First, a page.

Thursday, 3 January 2013

Ronald Ashford CBE 1932-2008

Ronald Ashford was born in Wokingham, Berkshire, in 1932 and attended St Edward’s School, Oxford, from where he went to the De Havilland Aeronautical Technical School in 1949. As he served his apprenticeship, Ashford took flying lessons. Possession of a private pilot’s licence was professionally useful but flying was, for Ashford, also a leisure pursuit. He was an active private pilot from 1950 until 1997.
Ashford joined De Havilland in 1953. For his National Service he took an RAF short-service commission, returning to Hatfield in 1958. Over the next ten years he flew alongside test pilots with De Havilland and then with Hawker Siddeley when the two companies merged in 1959. Besides the Comet, he worked on test flights for the Trident and the DH125 corporate jet. He also worked on the Royal Navy’s DH110 Sea Vixen, an earlier model of which had crashed at the 1952 Farnborough air show, killing both crew and 29 spectators.
By the mid 1960s, Hatfield began to lose its lustre as an aerospace development centre. Ashford moved in 1968 to the Air Registration Board, the organisation responsible for setting and overseeing technical safety standards for British aircraft. He saw it rolled into the Civil Aviation Authority in 1972, becoming director general of the airworthiness division in 1983, and head of the operational safety division in 1987.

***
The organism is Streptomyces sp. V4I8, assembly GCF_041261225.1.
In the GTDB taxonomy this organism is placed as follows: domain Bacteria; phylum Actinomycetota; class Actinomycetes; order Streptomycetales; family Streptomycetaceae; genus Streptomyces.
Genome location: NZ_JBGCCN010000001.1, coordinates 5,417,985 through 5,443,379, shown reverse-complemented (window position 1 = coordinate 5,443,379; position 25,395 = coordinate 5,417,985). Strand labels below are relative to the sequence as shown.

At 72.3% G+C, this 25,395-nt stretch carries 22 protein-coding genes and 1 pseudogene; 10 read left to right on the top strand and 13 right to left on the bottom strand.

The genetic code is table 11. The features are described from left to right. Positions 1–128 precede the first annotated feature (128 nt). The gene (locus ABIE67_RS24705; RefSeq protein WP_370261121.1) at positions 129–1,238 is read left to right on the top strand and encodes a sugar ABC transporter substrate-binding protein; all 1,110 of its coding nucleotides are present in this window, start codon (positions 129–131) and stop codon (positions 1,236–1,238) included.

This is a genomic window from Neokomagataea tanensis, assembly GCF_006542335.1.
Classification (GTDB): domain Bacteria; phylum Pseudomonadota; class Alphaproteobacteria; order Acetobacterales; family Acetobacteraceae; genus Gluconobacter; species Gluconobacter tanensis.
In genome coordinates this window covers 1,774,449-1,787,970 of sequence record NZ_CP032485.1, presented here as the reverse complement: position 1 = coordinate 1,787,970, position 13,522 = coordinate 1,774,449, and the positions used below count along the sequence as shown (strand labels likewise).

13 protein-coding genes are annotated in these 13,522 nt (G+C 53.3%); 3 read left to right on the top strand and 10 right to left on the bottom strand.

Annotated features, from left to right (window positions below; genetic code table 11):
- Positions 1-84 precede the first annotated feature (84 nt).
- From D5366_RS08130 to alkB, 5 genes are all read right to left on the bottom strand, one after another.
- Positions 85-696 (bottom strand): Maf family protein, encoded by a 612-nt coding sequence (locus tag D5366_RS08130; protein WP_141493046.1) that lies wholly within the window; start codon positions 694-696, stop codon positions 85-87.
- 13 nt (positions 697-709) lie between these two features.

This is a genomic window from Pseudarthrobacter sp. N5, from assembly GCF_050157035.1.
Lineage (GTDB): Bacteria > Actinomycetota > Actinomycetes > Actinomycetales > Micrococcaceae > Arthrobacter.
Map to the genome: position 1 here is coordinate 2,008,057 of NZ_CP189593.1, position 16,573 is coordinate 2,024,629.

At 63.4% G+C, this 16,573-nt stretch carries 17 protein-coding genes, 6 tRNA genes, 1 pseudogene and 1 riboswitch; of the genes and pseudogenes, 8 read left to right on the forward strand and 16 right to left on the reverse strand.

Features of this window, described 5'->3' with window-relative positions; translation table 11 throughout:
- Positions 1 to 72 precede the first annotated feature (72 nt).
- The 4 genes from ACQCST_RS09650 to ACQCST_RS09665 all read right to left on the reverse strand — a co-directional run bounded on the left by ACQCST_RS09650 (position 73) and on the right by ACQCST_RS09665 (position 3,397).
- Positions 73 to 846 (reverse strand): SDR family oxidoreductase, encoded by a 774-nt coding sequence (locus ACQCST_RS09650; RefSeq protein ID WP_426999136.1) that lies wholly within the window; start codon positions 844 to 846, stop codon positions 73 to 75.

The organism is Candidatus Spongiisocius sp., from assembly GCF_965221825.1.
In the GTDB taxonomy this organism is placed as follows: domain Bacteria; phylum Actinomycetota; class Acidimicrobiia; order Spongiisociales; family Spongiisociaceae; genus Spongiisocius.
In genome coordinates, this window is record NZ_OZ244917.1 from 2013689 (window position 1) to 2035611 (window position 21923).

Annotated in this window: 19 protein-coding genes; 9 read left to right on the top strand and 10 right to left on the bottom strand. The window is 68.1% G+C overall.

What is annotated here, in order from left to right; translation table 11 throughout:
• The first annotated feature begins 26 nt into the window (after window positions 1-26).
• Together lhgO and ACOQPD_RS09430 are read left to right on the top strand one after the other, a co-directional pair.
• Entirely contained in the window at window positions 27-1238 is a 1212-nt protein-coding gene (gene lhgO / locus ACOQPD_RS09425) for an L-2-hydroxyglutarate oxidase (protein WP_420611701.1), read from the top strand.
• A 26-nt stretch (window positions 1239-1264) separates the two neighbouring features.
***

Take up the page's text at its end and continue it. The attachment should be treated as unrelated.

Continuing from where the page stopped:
Ashford was involved in the investigation into the Manchester air disaster of 1985, in which 54 people died when a British Airtours Boeing 737 caught fire. Many of the deaths were caused by smoke inhalation and the accident prompted calls for aircraft to carry protective fire hoods for passengers. Ashford commissioned research into that idea and into cabin sprinkler systems together with the improvement of access to passenger exits. After research and testing it was concluded that the difficulties created by smoke hoods and sprinklers outweighed their potential benefits. However, much improvement in the access to and usability of exits was achieved and is now required as a standard.
At the ARB and the CAA Ashford worked with Concorde teams in the radical rethinking of standards that hitherto had applied to subsonic airliners. From the Anglo-French project there emerged close co-operation between European airworthiness authorities, eventually leqading to the Joint Aviation Authorities, based near Amsterdam. Ashford was the senior CAA member with the JAA from 1989, and on leaving the CAA in 1992 he was its secretary general, a full time office, until 1994.